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Building Culture and Community through Theater in Refugee Camps

While the media and popular culture may portray refugee camps mainly as places of desperation, human rights workers know that they are complex communities teeming with economic, social, and artistic life. Social-justice oriented theater professionals have found refugee camps to be a vital and vibrant place to practice their craft. Theater workshops are welcome breaks from the monotony of camp life and can be a much-needed opportunity for storytelling, cultural expression, and personal reflection. This work has increased in recent decades, with established refugee theater projects in France, Germany, Greece, Kenya, and Palestine just to name a few.

But like any human rights or social justice work, refugee theater projects must be culturally sensitive and ethically-responsible. Much of the current work owes a debt to the scholarship of Dwight Conquergood, a professor of Performance Studies and theater professional. His influential essay “Health Theatre in a Hmong Refugee Camp” detailed theatrical strategies and cross-cultural best practices that have been used to teach generations of theater and human rights professionals.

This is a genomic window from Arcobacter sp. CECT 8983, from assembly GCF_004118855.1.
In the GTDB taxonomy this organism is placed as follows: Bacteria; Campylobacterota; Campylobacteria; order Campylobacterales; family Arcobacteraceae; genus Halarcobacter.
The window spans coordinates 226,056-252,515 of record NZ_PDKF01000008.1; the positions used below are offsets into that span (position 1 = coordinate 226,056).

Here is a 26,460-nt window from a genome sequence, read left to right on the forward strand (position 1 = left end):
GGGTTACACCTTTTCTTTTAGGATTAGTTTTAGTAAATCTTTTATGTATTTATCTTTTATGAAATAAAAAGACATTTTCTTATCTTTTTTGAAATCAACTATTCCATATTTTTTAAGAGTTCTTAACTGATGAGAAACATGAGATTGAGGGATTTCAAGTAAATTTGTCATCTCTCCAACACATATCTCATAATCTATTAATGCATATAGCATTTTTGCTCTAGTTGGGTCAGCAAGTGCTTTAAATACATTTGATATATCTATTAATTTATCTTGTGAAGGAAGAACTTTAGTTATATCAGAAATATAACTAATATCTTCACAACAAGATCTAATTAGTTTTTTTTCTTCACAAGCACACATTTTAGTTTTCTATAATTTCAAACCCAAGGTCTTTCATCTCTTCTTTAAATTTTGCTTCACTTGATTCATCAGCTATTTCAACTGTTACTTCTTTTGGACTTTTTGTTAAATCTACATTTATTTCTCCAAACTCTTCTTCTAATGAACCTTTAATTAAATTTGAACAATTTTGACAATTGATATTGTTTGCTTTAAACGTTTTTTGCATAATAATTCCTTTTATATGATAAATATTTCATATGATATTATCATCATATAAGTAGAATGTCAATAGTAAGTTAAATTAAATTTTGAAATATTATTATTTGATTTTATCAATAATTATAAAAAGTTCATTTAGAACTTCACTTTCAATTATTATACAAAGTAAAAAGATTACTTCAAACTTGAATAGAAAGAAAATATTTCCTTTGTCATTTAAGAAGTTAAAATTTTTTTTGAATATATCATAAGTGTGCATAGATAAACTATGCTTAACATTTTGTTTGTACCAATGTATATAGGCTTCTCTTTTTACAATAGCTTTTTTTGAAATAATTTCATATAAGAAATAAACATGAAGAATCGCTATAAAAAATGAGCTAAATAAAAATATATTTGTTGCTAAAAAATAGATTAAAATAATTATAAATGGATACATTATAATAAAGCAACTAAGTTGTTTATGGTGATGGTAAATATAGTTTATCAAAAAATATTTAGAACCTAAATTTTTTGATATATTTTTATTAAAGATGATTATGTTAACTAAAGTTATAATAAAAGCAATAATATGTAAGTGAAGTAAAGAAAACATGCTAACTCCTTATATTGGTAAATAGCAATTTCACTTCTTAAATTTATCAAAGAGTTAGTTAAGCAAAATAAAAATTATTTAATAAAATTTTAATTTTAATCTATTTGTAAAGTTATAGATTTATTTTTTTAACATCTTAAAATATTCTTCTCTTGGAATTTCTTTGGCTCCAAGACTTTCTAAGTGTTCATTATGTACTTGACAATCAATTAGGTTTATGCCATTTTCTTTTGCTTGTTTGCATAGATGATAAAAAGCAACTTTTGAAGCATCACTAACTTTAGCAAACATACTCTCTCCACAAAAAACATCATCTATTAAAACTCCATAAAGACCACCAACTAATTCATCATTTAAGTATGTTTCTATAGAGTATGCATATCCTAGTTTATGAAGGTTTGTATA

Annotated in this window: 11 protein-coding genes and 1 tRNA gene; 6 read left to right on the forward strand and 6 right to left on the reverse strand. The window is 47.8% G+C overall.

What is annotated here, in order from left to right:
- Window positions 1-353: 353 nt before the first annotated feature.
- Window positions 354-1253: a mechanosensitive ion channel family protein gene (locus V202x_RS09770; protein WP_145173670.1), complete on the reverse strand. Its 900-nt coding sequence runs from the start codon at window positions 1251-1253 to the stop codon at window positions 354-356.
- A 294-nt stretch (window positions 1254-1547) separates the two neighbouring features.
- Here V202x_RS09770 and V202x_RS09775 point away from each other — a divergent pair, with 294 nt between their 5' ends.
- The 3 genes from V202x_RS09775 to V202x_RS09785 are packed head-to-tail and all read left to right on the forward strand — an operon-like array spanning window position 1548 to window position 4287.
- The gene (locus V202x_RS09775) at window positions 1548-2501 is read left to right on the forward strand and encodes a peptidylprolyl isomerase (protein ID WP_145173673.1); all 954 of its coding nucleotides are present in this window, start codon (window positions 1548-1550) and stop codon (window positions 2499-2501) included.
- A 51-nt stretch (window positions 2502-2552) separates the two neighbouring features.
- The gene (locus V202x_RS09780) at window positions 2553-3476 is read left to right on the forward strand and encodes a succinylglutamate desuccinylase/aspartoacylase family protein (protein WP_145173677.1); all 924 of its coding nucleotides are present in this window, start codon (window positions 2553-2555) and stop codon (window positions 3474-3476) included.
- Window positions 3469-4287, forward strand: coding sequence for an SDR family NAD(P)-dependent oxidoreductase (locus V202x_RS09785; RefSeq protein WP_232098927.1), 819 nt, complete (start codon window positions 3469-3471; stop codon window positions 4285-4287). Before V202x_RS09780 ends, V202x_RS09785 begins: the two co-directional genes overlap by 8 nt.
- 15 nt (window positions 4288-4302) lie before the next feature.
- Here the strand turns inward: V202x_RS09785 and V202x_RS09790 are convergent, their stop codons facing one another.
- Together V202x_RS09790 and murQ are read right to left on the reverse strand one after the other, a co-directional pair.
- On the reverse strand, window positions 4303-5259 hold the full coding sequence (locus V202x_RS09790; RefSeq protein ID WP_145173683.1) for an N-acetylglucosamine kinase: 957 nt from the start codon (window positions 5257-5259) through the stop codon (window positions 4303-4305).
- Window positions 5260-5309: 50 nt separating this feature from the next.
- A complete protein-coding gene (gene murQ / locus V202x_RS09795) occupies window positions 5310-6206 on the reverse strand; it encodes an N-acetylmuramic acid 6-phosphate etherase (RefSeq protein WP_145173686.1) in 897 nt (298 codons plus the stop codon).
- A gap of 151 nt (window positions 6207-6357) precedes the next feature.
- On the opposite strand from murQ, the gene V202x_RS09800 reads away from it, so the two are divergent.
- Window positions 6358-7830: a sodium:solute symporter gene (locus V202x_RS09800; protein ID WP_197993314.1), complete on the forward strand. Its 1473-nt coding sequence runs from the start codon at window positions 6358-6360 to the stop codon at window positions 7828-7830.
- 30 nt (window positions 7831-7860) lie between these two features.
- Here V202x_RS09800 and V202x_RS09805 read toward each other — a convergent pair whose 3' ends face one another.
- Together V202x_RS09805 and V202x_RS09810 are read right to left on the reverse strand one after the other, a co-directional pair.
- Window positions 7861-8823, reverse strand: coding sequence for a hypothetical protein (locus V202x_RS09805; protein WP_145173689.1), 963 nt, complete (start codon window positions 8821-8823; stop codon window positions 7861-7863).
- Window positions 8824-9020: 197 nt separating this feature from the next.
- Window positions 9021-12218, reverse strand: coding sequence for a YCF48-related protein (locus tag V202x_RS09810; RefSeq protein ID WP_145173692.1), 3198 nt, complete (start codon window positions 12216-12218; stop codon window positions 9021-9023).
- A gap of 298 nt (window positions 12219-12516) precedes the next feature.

The essay is based on his work in 1985 at Refugee Camp Ban Vinai, Thailand. The camp was home to over 45,000 Hmong and other highland refugees who had fled Communist rule in neighboring Laos. Interestingly, Conquergood did not enter the camp as part of a theater program. At the time, the political situation in Thailand was considered unstable and the camps were closed to outside researchers. Conquergood was instead hired by the International Rescue Committee as part of their environmental health education program. He served as an ethnographic consultant and was tasked with developing programs to improve health and hygiene at the camp.